Other factors besides antitoxin protection seem to influence vulnerability of diphtheria, namely, the dose and virulence of the diphtheria bacilli involved, as well as the general immune status of the person infected.

Diphtheria is becoming subject of renewed interest owing to cases epidemiologically related to immunodeficient states, including Human Immunodeficiency Virus (HIV) infections (8,10,21).

The occurrence of cases of diphtheria among immunized persons and the variety in the adhesive properties of C. diphtheriae points to the importance of other factors as well (8,14,19).

We report a case of respiratory diphtheria caused by toxigenic C. diphtheriae var. gravis strain in a fully immunized adult with known recent permanent contact with European travelers.

On June 14th, 1999, a previously healthy 32-year-old woman, lawyer, residing in Rio de Janeiro, Brazil was examined in an outpatient clinic with sore throat, difficulty swallowing, fever (37-38ºC) and profound prostration. She worked in a foreign company and had known permanent contact with European travelers during the last five days (June 7-11th) before onset of symptoms. On physical examination she had a whitish membrane covering both tonsils. Therapy was initiated with 500mg of oral erythromycin (8/8h) after collection of pharyngeal swabs for culture in a local laboratory. On the morning of June 15th the symptoms worsened and she was hospitalized. Multiple complications had developed a few hours after admission including pulmonary edema and renal failure. Cardiologic examination, including repeated ECGs and echocardiography and neurologic examination performed during hospitalization showed no signs of affection. Gram-positive, nonmotile, aerobic, catalase-positive bacilli consistent with C. diphtheriae were sent to the Diphtheria Reference Laboratory at Faculdade de Ciências Médicas, Universidade do Estado do Rio de Janeiro, Rio de Janeiro, RJ, Brazil, for further confirmation of species and toxigenicity testing. Diagnosis of diphtheria was not made until throat culture yielded growth of a toxigenic strain of C. diphtheriae on June 16th. Diphtheria antitoxin was then administered and symptoms began to improve. The patient was discharged on June 23rd.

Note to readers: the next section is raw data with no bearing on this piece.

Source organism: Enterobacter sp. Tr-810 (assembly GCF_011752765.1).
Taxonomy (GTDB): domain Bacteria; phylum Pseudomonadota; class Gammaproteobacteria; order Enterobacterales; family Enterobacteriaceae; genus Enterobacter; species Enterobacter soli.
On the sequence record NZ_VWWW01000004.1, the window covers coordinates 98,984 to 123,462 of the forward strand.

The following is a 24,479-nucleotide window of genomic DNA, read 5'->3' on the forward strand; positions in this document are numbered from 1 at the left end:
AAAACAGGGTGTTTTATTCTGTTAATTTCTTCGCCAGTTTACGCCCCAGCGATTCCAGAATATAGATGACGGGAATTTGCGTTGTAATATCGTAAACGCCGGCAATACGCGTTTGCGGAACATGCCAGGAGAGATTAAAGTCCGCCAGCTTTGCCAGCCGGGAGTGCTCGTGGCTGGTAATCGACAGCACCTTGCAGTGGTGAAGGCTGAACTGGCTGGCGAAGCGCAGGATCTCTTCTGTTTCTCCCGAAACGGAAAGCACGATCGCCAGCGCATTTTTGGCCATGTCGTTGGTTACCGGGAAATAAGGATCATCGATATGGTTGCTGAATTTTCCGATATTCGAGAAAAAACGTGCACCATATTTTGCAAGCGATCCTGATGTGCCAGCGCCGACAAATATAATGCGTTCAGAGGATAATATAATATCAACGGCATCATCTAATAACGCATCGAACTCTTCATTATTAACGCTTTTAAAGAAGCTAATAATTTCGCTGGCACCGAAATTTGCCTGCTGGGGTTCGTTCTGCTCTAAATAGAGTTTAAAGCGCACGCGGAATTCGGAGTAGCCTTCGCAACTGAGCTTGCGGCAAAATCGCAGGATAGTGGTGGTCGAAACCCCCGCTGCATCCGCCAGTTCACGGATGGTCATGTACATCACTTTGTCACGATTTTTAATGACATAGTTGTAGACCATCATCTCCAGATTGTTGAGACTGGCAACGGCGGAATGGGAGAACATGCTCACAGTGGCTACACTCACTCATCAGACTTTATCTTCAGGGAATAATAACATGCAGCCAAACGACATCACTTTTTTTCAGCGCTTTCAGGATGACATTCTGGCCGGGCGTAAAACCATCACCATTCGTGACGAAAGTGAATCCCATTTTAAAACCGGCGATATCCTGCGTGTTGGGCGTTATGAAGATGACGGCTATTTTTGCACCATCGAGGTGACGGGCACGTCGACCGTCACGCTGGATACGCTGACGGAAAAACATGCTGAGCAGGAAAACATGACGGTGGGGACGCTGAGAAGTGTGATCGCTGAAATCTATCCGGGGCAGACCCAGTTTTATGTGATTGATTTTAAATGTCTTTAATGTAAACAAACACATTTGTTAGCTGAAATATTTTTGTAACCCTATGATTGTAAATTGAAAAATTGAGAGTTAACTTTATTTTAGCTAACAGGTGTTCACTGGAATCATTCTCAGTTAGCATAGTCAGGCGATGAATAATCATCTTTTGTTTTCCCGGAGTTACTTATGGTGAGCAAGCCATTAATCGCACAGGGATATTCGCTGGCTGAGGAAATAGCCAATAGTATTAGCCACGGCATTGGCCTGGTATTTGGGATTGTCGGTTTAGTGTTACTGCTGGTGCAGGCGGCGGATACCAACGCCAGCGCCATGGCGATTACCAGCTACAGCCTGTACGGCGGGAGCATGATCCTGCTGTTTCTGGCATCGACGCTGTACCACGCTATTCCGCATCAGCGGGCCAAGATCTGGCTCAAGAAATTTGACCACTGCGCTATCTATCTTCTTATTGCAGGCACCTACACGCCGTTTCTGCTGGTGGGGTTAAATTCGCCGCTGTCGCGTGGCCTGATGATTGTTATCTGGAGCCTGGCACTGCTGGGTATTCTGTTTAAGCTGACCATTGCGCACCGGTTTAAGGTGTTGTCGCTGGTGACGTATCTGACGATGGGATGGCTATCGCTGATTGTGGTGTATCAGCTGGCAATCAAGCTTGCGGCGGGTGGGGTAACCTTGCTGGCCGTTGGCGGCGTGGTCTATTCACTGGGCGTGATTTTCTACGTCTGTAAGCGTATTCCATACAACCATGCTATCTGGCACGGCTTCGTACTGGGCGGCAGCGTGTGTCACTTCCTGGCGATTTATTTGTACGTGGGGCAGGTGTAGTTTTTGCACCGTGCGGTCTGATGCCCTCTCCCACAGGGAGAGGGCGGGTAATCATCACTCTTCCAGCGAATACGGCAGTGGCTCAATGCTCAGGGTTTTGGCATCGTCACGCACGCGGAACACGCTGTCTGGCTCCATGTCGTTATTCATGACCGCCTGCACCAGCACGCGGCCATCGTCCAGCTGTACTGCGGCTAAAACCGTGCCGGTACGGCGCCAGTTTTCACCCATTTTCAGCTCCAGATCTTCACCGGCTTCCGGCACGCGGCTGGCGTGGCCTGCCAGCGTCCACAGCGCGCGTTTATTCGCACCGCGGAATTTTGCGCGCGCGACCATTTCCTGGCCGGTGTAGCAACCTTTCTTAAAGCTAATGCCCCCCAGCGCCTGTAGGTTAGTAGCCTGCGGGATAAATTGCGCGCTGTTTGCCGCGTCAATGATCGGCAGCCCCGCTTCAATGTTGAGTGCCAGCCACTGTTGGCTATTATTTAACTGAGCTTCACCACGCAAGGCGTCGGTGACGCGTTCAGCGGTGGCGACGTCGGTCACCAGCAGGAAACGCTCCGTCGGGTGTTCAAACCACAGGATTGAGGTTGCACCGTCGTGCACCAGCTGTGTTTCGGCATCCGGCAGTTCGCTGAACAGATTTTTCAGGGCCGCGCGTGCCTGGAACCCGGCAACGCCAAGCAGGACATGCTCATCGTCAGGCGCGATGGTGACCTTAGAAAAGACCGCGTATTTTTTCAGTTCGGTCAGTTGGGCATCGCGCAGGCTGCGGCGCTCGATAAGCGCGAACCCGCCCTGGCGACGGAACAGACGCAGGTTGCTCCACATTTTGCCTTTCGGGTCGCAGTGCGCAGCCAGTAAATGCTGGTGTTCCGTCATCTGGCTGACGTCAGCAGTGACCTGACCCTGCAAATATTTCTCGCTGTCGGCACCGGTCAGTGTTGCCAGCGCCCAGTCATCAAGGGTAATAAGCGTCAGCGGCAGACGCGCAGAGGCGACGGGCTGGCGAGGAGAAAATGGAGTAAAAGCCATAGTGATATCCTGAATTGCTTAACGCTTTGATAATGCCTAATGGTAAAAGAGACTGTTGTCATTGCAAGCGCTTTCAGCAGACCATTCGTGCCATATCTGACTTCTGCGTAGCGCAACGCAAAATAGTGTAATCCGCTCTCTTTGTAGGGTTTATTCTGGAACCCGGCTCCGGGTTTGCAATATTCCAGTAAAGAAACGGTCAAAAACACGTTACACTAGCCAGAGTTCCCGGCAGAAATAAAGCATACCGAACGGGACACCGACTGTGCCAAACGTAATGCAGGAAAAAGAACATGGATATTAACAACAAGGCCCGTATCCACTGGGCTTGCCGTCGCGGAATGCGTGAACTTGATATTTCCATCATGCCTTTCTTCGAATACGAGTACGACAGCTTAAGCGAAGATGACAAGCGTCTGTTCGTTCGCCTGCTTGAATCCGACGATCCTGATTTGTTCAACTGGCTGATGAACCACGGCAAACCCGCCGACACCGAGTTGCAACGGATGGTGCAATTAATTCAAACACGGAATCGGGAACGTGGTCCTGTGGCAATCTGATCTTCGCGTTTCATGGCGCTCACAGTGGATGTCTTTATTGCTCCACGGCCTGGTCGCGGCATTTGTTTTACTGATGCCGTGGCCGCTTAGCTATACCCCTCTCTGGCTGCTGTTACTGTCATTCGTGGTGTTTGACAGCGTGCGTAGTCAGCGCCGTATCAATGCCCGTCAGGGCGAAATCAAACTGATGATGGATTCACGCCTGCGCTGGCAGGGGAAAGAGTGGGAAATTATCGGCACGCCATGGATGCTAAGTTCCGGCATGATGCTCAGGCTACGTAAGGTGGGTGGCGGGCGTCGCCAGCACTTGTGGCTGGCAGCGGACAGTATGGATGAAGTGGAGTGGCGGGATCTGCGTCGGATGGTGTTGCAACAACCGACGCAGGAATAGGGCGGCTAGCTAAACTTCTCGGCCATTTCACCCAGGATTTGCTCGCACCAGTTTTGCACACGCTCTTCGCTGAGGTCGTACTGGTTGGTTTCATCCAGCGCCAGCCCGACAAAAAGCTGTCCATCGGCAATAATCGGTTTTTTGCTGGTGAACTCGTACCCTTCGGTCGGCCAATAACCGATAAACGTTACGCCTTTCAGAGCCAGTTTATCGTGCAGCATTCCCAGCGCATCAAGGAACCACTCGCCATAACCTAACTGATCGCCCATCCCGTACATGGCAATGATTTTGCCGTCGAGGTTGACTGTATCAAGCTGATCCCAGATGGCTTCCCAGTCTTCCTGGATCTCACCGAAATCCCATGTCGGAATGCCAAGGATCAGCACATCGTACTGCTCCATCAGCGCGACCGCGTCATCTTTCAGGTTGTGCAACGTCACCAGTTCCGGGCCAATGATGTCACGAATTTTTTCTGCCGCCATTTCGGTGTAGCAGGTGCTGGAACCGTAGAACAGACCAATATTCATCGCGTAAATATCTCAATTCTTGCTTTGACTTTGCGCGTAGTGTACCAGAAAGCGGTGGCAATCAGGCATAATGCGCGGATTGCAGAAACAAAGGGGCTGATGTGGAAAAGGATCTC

Specimens obtained from throat and nasopharynx from over 50 family, community and working contacts exposed to the case-patient around the time of illness were also investigated.

Clinical specimens were cultured in 5% defibrinated sheep blood agar, tellurite chocolate agar and thioglycollate broth incubated at 37ºC for 24/48h. C. diphtheriae grew predominantly and in association with pinpoints b-hemolytic streptococci colonies during primary culture of the respiratory tract specimens on local laboratory. The methods used for biochemical profiling of diphtheria bacilli have been outlined in detail before (6,10,11,18).